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Backyard scientist on tissue cultures test tube babies

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Boy oh boy let me take a stab at her. We need to keep in mind that the FMV is a virus. If you look at photos with a fig tree that has been infected the ones that are really infected are deformed and curled up.

Today's science is really very very far advance what we are dealing with with a tissue culture is a single cell structure a copy of the mothers plant to make a perfect clone the DNA structure. Banana plants they used the core or the internal bulb and sterilize it and cut Wafers off it to make Slants for test tubes.

With trees like figs we use the leaves and growth bud where the new Leaf is going to push from off the stem. Now you probably notice when it comes to Fig identification we look at the leaves this is the blueprint the fingerprint of that variety sound familiar.

So you probably noticed that you have some good looking Leafs normal-looking leaves and then you have some deformed leaves on a fig tree that's been infected we would choose a growth Bud off a good-looking section.

The sample is then taken to a clean room where it is sterilized seven or eight times changing the sterilization solution every time then it is transferred into a growing tube with the cell multiplier. This is a formula that Mass produce cell generation and replicates a perfect clone of that cell structure. This process will produce hundreds of perfect clones.

We also use the same process when cloning mushroom cultures that have been infected with bacteria. When dealing with Mushrooms cultures they sometime get infected with airborne bacteria or the wild green spores. Which you'll see green or black spots on your perfectly white culture inside your petri dish. How we remedy this is by taking a piece or a slant of the white part of that culture and placing it on the underside of new Ager and make it work and  recolonize the top of the petri dish we repeat this process several times to purify that mushroom culture.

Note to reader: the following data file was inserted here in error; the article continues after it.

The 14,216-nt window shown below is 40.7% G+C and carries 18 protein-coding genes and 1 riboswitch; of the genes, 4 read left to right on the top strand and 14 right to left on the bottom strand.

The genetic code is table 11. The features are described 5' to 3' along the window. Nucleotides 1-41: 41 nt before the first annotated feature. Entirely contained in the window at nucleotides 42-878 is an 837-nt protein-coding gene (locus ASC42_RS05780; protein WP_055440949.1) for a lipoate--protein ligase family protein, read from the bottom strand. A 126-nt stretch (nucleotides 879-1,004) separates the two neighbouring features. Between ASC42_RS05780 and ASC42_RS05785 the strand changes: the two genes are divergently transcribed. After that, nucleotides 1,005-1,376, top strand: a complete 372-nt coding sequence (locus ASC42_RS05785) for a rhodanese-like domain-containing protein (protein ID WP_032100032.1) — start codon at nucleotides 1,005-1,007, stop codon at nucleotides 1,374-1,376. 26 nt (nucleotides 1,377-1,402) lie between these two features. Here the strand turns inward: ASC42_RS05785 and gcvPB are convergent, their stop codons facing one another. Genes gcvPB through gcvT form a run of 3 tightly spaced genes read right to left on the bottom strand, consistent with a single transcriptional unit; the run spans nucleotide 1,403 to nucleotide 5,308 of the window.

Wow! Thats pretty amazing!

Sounds interesting.  Plant tissue used in tissue culture is surface sterilized.  I would.think because FMV is a virus residing within the plant cell it can't be removed with normal tissue culture sterilization techniques.  Surface sterilization would remove bacteria and fungus though.

During sterilization the object is to sterilize the plant material long enouph to kill surface contaiminents without killing the explant.  This is the tricky part.

I have had good luck using Plant Preservative Mixture (PPM) to help cut down on culture contamination.  This was not on figs culture.

Please keep us updated on your progress.

Cornbread I want to quit shoot this one. Sterilization on the outside is to keep bacteria from contaminating your culture. Your culture is then transferred into a cleanroom much like using a air flow Hood to keep contaminants away from your work.

What we're doing is like a mushroom tissue culture we sterilize the outside of the mushroom we put it into our clean room then we cut it open and take tissue Slants or cells from the inside which we use in Petri dishes for multiplication.

We can also compare this with like cancer you have cells and have cancer and then you have good cells that don't carry cancer we are after good cells. Now you hit the nail on the head it is a virus one that is caused by deficiencies with proper care and nutrients the immune system of the plant can fight it off.

You may do another comparison like herpes is a virus and you can't be contracted unless it's active. So what Laboratories are actually doing with tissue cultures they are extracting good healthy cells they then Mass multiplying them into a culture. We then neutralize the cell multiplication and then introduce the culture to rooting hormones to start the growing of roots and then you start your test tube babies that actually start growing a trunk and leaves. You have to remember all cells can be identified.

This is why all your commercial banana Growers used tissue cultures to keep diseases and viruses out of their plantations

I guess it depends where a latent virus resides and what part of the plant needs to be used for the culture.  Are most fig cultures done from axillary shoots?

It would be great if Southern Figs Forum could maintain a list of fig related research,  publications etc..



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